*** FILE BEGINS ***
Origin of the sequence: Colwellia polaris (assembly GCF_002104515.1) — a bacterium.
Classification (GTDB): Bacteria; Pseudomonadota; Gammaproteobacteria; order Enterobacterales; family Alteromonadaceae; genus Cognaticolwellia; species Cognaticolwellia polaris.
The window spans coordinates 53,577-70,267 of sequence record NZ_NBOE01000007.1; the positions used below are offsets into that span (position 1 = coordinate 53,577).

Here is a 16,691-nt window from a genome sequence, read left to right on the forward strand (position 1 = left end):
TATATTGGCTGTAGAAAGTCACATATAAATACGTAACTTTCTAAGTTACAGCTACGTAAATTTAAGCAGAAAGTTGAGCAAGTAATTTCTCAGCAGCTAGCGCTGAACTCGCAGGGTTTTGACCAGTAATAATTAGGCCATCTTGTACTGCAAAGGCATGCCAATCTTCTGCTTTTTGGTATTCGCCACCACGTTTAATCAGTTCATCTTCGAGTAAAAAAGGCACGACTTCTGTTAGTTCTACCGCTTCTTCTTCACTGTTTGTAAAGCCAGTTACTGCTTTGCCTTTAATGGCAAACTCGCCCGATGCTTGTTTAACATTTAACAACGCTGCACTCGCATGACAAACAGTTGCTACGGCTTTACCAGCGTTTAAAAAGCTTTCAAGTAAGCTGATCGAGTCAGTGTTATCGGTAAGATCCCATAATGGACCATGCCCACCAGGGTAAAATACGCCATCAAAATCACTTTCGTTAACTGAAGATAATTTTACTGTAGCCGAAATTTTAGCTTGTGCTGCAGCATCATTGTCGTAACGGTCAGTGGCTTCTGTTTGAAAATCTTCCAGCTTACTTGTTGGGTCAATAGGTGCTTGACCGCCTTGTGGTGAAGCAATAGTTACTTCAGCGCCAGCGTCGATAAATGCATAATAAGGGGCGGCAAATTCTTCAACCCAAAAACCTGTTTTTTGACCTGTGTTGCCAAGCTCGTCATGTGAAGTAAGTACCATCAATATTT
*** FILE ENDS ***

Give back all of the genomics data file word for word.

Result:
Origin of the sequence: Colwellia polaris (assembly GCF_002104515.1) — a bacterium.
Classification (GTDB): Bacteria; Pseudomonadota; Gammaproteobacteria; order Enterobacterales; family Alteromonadaceae; genus Cognaticolwellia; species Cognaticolwellia polaris.
The window spans coordinates 53,577-70,267 of sequence record NZ_NBOE01000007.1; the positions used below are offsets into that span (position 1 = coordinate 53,577).

Here is a 16,691-nt window from a genome sequence, read left to right on the forward strand (position 1 = left end):
TATATTGGCTGTAGAAAGTCACATATAAATACGTAACTTTCTAAGTTACAGCTACGTAAATTTAAGCAGAAAGTTGAGCAAGTAATTTCTCAGCAGCTAGCGCTGAACTCGCAGGGTTTTGACCAGTAATAATTAGGCCATCTTGTACTGCAAAGGCATGCCAATCTTCTGCTTTTTGGTATTCGCCACCACGTTTAATCAGTTCATCTTCGAGTAAAAAAGGCACGACTTCTGTTAGTTCTACCGCTTCTTCTTCACTGTTTGTAAAGCCAGTTACTGCTTTGCCTTTAATGGCAAACTCGCCCGATGCTTGTTTAACATTTAACAACGCTGCACTCGCATGACAAACAGTTGCTACGGCTTTACCAGCGTTTAAAAAGCTTTCAAGTAAGCTGATCGAGTCAGTGTTATCGGTAAGATCCCATAATGGACCATGCCCACCAGGGTAAAATACGCCATCAAAATCACTTTCGTTAACTGAAGATAATTTTACTGTAGCCGAAATTTTAGCTTGTGCTGCAGCATCATTGTCGTAACGGTCAGTGGCTTCTGTTTGAAAATCTTCCAGCTTACTTGTTGGGTCAATAGGTGCTTGACCGCCTTGTGGTGAAGCAATAGTTACTTCAGCGCCAGCGTCGATAAATGCATAATAAGGGGCGGCAAATTCTTCAACCCAAAAACCTGTTTTTTGACCTGTGTTGCCAAGCTCGTCATGTGAAGTAAGTACCATCAATATTT